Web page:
Methadone Treatment Issues

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Methadone treatment for narcotic addiction was originally researched during the 1960’s. In the intervening 40 years, methadone has come to be recognized as the standard care for opiate addiction. Detoxifications and drug free modalities, although appealing to an understandable desire for recovery without medications, produces only 5-10% success rate. Methadone maintenance is associated with success rates ranging from 60 – 90%. The longer the people are in this modality the greater their chances are of achieving stable long-term abstinence.

A recently completed 33-year follow-up of California heroin addicts recruited from the California prison system in the 1960’s revealed that, of the 600 original participants, half are now dead. Only ten percent of the original cohort had established a stable abstinence. Very few had any exposure to methadone maintenance. This study points up the problems with our current approach to opiate addiction, with a misplaced emphasis on incarceration, detoxification, and drug-free modalities.

In California, methadone maintenance was specifically mentioned in Proposition 36 as one of the approved treatment modalities. However, we have had very poor incorporation of methadone into the mix of treatment programs throughout the state. Bias against methadone in many jurisdictions has resulted in dismal recovery rates for heroin addicts in drug court programs. This undermines the credibility of drug courts and wastes resources on ineffective treatments.

Anti-methadone biases relate largely to ignorance of the phenomenon of tolerance which eliminates any euphoric effects from daily methadone doses. Patients do not get high. Also, there is lack of understanding of the changes in brain chemistry that occur after chronic exposure to opiates. These changes result in abnormalities of brain physiologic functioning that have been shown to persist for years after detoxification and are felt to be the cause of the extremely high relapse rate associated with non-methadone treatments of narcotic addiction.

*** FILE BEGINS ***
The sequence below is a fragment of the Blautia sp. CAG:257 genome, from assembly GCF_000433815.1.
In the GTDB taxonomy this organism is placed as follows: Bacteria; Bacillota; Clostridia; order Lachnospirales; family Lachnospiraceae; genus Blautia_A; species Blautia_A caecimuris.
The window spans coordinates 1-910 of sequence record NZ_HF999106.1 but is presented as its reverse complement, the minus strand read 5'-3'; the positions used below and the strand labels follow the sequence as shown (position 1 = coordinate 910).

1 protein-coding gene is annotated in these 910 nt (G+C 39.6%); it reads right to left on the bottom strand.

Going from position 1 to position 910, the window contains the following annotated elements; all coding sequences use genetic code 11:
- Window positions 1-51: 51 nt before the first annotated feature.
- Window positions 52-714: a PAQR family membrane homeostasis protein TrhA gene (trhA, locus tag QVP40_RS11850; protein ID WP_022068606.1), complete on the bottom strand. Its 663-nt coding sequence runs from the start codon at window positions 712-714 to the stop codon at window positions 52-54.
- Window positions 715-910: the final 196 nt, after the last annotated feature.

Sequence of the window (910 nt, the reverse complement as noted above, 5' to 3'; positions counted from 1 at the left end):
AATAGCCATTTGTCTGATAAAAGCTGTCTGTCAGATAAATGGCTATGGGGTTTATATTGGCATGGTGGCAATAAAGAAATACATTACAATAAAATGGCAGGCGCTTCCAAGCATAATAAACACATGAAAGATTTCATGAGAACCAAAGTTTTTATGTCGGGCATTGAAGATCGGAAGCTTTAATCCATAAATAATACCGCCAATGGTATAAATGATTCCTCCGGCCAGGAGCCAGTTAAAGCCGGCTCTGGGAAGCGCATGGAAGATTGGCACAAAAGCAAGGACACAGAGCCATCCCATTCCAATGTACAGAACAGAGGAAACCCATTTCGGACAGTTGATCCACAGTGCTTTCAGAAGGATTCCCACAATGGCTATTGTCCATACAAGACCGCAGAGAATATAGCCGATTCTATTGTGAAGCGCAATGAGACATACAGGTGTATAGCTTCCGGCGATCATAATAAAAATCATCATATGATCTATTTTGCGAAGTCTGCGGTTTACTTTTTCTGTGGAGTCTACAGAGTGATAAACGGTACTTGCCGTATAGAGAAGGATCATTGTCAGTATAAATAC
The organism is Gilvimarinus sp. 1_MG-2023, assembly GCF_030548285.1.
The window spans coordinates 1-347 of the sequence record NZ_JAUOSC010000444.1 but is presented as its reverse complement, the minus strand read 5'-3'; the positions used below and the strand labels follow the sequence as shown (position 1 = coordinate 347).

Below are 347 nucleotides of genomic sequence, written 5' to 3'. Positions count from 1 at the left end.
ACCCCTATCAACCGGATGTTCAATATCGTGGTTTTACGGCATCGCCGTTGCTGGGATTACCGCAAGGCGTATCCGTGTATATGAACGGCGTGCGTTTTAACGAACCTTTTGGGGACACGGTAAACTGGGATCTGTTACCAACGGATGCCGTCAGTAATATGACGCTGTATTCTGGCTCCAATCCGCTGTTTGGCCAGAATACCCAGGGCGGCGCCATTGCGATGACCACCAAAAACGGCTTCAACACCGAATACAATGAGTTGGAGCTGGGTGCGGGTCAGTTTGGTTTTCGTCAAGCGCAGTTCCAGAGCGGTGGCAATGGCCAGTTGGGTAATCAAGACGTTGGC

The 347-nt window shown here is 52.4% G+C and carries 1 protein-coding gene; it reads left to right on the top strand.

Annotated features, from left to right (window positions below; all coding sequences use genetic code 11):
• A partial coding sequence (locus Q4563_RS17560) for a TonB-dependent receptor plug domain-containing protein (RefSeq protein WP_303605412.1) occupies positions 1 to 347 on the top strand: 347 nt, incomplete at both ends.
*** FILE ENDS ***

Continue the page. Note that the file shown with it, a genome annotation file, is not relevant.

Buprenorphine is now approved for the treatment of narcotic addiction and physicians can use it outside of the methadone system. It is as effective as methadone, but we need to work out a funding mechanism that will allow patients to take advantage of the opportunity to receive addiction care through private physicians.

Governor Wilson’s study of drug treatment outcomes in the 1980’s documented that methadone saved the taxpayers $12 for every $1 spent. Failure to engage more opiate addicts in methadone treatment has tremendous adverse consequences, both for public health and safety. The UCLA study documented repeated incarcerations, and deaths due to accidents, infections, and violence that could have been prevented by a more aggressive use of methadone.

We must continue to educate the legislature as well as the criminal justice community on the medical nature of narcotic addiction, on the effectiveness of treatment, and the cost savings associated with using this important modality.

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